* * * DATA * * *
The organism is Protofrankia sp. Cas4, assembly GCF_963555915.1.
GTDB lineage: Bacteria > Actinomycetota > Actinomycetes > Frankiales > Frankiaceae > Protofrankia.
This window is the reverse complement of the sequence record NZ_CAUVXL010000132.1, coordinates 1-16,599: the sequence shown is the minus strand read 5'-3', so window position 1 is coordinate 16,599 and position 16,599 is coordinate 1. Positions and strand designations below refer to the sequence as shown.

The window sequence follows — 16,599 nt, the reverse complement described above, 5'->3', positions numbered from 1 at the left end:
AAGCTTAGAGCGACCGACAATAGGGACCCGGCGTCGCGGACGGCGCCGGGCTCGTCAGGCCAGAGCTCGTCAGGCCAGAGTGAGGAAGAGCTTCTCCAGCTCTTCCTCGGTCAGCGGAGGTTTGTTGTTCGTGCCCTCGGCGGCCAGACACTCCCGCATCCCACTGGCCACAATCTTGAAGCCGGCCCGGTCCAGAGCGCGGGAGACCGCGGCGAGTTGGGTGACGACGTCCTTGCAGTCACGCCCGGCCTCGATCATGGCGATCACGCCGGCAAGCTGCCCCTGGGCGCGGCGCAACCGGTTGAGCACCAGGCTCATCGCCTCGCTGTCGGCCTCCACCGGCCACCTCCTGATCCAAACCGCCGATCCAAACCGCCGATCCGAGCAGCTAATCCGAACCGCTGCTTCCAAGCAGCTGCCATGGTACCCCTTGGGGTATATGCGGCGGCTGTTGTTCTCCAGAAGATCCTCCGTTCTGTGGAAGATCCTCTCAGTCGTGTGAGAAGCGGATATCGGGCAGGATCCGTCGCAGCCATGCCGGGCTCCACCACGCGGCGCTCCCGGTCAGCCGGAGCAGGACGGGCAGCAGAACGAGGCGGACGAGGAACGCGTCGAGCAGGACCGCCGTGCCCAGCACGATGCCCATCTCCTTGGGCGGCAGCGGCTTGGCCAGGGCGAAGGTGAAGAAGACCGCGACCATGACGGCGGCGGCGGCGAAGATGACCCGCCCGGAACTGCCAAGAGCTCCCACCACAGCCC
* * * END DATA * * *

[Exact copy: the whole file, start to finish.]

The organism is Protofrankia sp. Cas4, assembly GCF_963555915.1.
GTDB lineage: Bacteria > Actinomycetota > Actinomycetes > Frankiales > Frankiaceae > Protofrankia.
This window is the reverse complement of the sequence record NZ_CAUVXL010000132.1, coordinates 1-16,599: the sequence shown is the minus strand read 5'-3', so window position 1 is coordinate 16,599 and position 16,599 is coordinate 1. Positions and strand designations below refer to the sequence as shown.

The window sequence follows — 16,599 nt, the reverse complement described above, 5'->3', positions numbered from 1 at the left end:
AAGCTTAGAGCGACCGACAATAGGGACCCGGCGTCGCGGACGGCGCCGGGCTCGTCAGGCCAGAGCTCGTCAGGCCAGAGTGAGGAAGAGCTTCTCCAGCTCTTCCTCGGTCAGCGGAGGTTTGTTGTTCGTGCCCTCGGCGGCCAGACACTCCCGCATCCCACTGGCCACAATCTTGAAGCCGGCCCGGTCCAGAGCGCGGGAGACCGCGGCGAGTTGGGTGACGACGTCCTTGCAGTCACGCCCGGCCTCGATCATGGCGATCACGCCGGCAAGCTGCCCCTGGGCGCGGCGCAACCGGTTGAGCACCAGGCTCATCGCCTCGCTGTCGGCCTCCACCGGCCACCTCCTGATCCAAACCGCCGATCCAAACCGCCGATCCGAGCAGCTAATCCGAACCGCTGCTTCCAAGCAGCTGCCATGGTACCCCTTGGGGTATATGCGGCGGCTGTTGTTCTCCAGAAGATCCTCCGTTCTGTGGAAGATCCTCTCAGTCGTGTGAGAAGCGGATATCGGGCAGGATCCGTCGCAGCCATGCCGGGCTCCACCACGCGGCGCTCCCGGTCAGCCGGAGCAGGACGGGCAGCAGAACGAGGCGGACGAGGAACGCGTCGAGCAGGACCGCCGTGCCCAGCACGATGCCCATCTCCTTGGGCGGCAGCGGCTTGGCCAGGGCGAAGGTGAAGAAGACCGCGACCATGACGGCGGCGGCGGCGAAGATGACCCGCCCGGAACTGCCAAGAGCTCCCACCACAGCCC